STRICTER PEER REVIEW IN HAWAII

Honolulu - The Hawaii legislature has overridden the veto of Governor Linda Lingle and passed a strict mandatory peer review law for public accountants. The law would require all CPA firms doing attestation work in Hawaii, regardless of size or the location of their home office, to have their Hawaii office and Hawaii work product peer reviewed. There are to be no exemptions for international and multi-state firms whose Hawaii offices are seldom selected for peer review because of their small size relative to the size of their other offices in the U.S.

The focus of the peer reviews would be educational and remedial. Punitive measures would only be employed in egregious circumstances. If the Board of Public Accountancy authorizes a third party to provide peer review services (such as a trade association), CPA firms, firm owners or firm employees would not be required to join that third-party organization, and the same price for peer review services would be charged to both members and non-members.

The focus of the peer reviews would be educational and remedial. Punitive measures would only be employed in egregious circumstances. If the Board of Public Accountancy authorizes a third party to provide peer review services (such as a trade association), CPA firms, firm owners or firm employees would not be required to join that third-party organization, and the same price for peer review services would be charged to both members and non-members.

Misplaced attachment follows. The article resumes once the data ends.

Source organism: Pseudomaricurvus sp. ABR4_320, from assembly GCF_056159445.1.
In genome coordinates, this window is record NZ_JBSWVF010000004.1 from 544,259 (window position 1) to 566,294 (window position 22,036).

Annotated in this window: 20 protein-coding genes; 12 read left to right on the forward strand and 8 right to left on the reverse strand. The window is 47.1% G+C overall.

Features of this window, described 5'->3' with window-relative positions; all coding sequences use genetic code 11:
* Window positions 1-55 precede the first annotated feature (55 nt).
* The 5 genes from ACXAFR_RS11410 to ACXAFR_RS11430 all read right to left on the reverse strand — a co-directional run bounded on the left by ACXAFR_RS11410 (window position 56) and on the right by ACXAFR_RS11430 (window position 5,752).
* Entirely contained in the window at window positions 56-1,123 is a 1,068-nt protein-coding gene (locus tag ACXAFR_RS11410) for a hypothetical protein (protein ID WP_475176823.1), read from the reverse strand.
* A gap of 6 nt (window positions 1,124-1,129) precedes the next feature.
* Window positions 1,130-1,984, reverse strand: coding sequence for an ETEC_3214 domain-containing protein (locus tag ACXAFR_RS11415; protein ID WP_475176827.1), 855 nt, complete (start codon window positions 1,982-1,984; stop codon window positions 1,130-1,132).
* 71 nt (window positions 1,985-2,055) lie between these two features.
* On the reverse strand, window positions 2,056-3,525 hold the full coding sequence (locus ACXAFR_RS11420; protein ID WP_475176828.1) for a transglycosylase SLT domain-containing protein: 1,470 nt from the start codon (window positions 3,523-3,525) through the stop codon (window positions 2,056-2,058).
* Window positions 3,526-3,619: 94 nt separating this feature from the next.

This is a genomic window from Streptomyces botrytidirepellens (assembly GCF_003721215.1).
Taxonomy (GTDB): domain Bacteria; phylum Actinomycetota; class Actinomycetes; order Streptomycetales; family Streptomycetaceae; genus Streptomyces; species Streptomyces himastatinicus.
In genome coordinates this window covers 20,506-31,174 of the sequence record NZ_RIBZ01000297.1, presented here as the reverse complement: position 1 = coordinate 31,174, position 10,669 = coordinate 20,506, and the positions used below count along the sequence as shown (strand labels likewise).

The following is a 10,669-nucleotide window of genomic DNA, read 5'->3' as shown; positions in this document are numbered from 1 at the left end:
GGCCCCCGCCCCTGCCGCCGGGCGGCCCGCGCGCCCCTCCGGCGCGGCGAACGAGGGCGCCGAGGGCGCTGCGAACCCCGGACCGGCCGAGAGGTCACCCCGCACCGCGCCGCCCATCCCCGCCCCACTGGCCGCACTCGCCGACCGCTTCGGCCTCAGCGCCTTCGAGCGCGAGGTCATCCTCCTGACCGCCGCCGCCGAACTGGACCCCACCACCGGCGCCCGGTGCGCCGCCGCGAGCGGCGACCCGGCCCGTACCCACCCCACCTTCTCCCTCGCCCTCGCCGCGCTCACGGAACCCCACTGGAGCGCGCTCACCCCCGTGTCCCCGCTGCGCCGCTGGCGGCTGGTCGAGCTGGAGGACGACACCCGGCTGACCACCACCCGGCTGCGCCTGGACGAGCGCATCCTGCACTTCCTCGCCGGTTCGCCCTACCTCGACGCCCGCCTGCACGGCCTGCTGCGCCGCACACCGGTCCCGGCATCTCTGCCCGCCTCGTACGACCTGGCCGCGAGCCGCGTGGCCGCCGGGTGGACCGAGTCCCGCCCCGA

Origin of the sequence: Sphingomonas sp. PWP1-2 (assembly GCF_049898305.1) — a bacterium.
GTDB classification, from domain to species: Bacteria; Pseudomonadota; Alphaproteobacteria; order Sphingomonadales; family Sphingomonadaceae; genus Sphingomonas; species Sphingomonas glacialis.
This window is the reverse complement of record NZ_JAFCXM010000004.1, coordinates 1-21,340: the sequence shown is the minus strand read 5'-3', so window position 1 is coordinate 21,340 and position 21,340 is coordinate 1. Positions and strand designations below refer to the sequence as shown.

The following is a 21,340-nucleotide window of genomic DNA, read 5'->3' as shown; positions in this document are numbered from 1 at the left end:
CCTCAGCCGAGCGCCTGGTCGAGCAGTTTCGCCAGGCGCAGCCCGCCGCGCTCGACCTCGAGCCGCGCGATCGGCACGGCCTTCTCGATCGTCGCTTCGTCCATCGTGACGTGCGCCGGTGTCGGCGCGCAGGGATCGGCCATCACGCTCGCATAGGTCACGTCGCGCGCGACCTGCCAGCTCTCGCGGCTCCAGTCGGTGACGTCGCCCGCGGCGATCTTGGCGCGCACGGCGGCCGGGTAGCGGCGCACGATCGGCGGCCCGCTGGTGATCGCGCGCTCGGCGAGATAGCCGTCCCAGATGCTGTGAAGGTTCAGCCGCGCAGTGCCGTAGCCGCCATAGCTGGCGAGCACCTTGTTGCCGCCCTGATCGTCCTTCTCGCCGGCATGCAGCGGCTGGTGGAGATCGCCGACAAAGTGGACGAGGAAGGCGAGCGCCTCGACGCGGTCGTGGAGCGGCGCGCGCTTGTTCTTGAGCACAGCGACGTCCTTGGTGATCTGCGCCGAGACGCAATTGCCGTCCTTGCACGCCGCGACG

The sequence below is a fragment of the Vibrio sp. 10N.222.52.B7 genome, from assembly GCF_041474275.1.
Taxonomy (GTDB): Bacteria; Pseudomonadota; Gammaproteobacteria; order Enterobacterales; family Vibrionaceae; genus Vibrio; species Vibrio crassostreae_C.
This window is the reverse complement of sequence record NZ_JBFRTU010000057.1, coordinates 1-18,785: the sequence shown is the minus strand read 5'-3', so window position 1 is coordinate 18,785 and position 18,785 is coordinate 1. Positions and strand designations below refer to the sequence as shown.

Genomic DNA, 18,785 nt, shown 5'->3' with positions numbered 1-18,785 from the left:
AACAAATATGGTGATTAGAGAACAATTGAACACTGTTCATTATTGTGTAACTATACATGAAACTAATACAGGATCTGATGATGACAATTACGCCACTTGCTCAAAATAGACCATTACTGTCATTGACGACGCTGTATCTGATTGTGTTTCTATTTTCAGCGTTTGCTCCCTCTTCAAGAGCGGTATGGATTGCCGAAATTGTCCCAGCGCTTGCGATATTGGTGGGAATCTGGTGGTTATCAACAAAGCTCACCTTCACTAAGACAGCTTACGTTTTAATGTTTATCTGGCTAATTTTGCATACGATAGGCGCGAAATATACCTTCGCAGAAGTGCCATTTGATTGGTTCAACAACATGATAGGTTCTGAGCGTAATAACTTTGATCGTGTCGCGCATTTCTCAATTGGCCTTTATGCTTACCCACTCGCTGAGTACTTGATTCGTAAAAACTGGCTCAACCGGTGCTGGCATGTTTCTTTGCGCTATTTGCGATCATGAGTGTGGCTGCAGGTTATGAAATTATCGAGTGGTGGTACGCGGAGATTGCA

IRA NONCOMPLIANCE RISING

Washington, D.C. - The federal government is losing millions of dollars every year due to increasing taxpayer noncompliance with Individual Retirement Account requirements, according to a new report by the Treasury's Inspector General for Tax Administration.

TIGTA reviewed the actions taken by the Internal Revenue Service to identify and correct individual excess contributions to IRAs and non-disbursements of required minimum distributions from IRAs, but discovered that over half a million people are not complying with the rules. It found that 295,141 individuals made more than $1.5 billion in excess contributions to their IRAs in 2006 and 2007, resulting in an estimated loss of $94 million in excise tax and $17 million in income tax. In addition, TIGTA found that 255,498 individuals did not take required minimum distributions totaling $348 million during that time, resulting in an estimated revenue loss of $174 million.

TIGTA recommended the IRS develop a strategy to address noncompliance with limits on IRA contributions. The IRS agreed that such a strategy is necessary and plans to incorporate compliance, education and outreach components.

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